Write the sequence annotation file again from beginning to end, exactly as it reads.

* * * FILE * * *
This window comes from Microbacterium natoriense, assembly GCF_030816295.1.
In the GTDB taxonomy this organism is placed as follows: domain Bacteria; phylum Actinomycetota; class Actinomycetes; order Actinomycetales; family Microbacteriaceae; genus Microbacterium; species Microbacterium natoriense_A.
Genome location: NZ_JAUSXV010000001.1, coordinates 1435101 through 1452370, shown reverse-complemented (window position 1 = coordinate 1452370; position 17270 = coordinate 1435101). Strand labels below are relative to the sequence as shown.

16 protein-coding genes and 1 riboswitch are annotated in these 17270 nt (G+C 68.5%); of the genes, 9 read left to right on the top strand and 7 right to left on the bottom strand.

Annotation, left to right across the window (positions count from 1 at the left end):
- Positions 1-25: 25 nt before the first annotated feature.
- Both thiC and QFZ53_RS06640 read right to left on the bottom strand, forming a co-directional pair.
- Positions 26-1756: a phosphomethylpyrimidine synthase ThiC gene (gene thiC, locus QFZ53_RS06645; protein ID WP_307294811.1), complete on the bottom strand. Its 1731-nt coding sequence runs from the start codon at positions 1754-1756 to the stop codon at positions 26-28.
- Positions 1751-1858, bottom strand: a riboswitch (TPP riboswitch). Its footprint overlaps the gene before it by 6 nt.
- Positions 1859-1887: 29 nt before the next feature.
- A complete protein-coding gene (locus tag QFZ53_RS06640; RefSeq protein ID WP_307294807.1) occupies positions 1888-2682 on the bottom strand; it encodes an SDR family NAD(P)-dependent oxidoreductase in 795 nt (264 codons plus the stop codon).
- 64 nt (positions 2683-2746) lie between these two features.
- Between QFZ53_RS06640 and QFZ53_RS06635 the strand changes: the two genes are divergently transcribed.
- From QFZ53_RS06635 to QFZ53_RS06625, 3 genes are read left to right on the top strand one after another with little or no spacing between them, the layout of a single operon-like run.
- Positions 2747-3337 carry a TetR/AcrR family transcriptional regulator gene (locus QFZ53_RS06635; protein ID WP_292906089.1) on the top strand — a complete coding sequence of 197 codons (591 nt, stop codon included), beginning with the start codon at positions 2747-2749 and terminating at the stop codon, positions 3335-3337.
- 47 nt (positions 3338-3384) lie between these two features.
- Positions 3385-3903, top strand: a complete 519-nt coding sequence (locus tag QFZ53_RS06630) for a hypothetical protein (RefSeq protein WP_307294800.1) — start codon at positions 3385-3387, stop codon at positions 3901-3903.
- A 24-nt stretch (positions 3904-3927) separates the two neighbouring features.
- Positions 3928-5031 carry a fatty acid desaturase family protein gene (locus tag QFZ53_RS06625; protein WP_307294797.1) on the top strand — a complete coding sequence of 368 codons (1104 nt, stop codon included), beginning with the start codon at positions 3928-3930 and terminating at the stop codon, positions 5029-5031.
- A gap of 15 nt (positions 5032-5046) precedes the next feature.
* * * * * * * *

This window comes from Microbacterium natoriense, assembly GCF_030816295.1.
In the GTDB taxonomy this organism is placed as follows: domain Bacteria; phylum Actinomycetota; class Actinomycetes; order Actinomycetales; family Microbacteriaceae; genus Microbacterium; species Microbacterium natoriense_A.
Genome location: NZ_JAUSXV010000001.1, coordinates 1435101 through 1452370, shown reverse-complemented (window position 1 = coordinate 1452370; position 17270 = coordinate 1435101). Strand labels below are relative to the sequence as shown.

16 protein-coding genes and 1 riboswitch are annotated in these 17270 nt (G+C 68.5%); of the genes, 9 read left to right on the top strand and 7 right to left on the bottom strand.

Annotation, left to right across the window (positions count from 1 at the left end):
- Positions 1-25: 25 nt before the first annotated feature.
- Both thiC and QFZ53_RS06640 read right to left on the bottom strand, forming a co-directional pair.
- Positions 26-1756: a phosphomethylpyrimidine synthase ThiC gene (gene thiC, locus QFZ53_RS06645; protein ID WP_307294811.1), complete on the bottom strand. Its 1731-nt coding sequence runs from the start codon at positions 1754-1756 to the stop codon at positions 26-28.
- Positions 1751-1858, bottom strand: a riboswitch (TPP riboswitch). Its footprint overlaps the gene before it by 6 nt.
- Positions 1859-1887: 29 nt before the next feature.
- A complete protein-coding gene (locus tag QFZ53_RS06640; RefSeq protein ID WP_307294807.1) occupies positions 1888-2682 on the bottom strand; it encodes an SDR family NAD(P)-dependent oxidoreductase in 795 nt (264 codons plus the stop codon).
- 64 nt (positions 2683-2746) lie between these two features.
- Between QFZ53_RS06640 and QFZ53_RS06635 the strand changes: the two genes are divergently transcribed.
- From QFZ53_RS06635 to QFZ53_RS06625, 3 genes are read left to right on the top strand one after another with little or no spacing between them, the layout of a single operon-like run.
- Positions 2747-3337 carry a TetR/AcrR family transcriptional regulator gene (locus QFZ53_RS06635; protein ID WP_292906089.1) on the top strand — a complete coding sequence of 197 codons (591 nt, stop codon included), beginning with the start codon at positions 2747-2749 and terminating at the stop codon, positions 3335-3337.
- 47 nt (positions 3338-3384) lie between these two features.
- Positions 3385-3903, top strand: a complete 519-nt coding sequence (locus tag QFZ53_RS06630) for a hypothetical protein (RefSeq protein WP_307294800.1) — start codon at positions 3385-3387, stop codon at positions 3901-3903.
- A 24-nt stretch (positions 3904-3927) separates the two neighbouring features.
- Positions 3928-5031 carry a fatty acid desaturase family protein gene (locus tag QFZ53_RS06625; protein WP_307294797.1) on the top strand — a complete coding sequence of 368 codons (1104 nt, stop codon included), beginning with the start codon at positions 3928-3930 and terminating at the stop codon, positions 5029-5031.
- A gap of 15 nt (positions 5032-5046) precedes the next feature.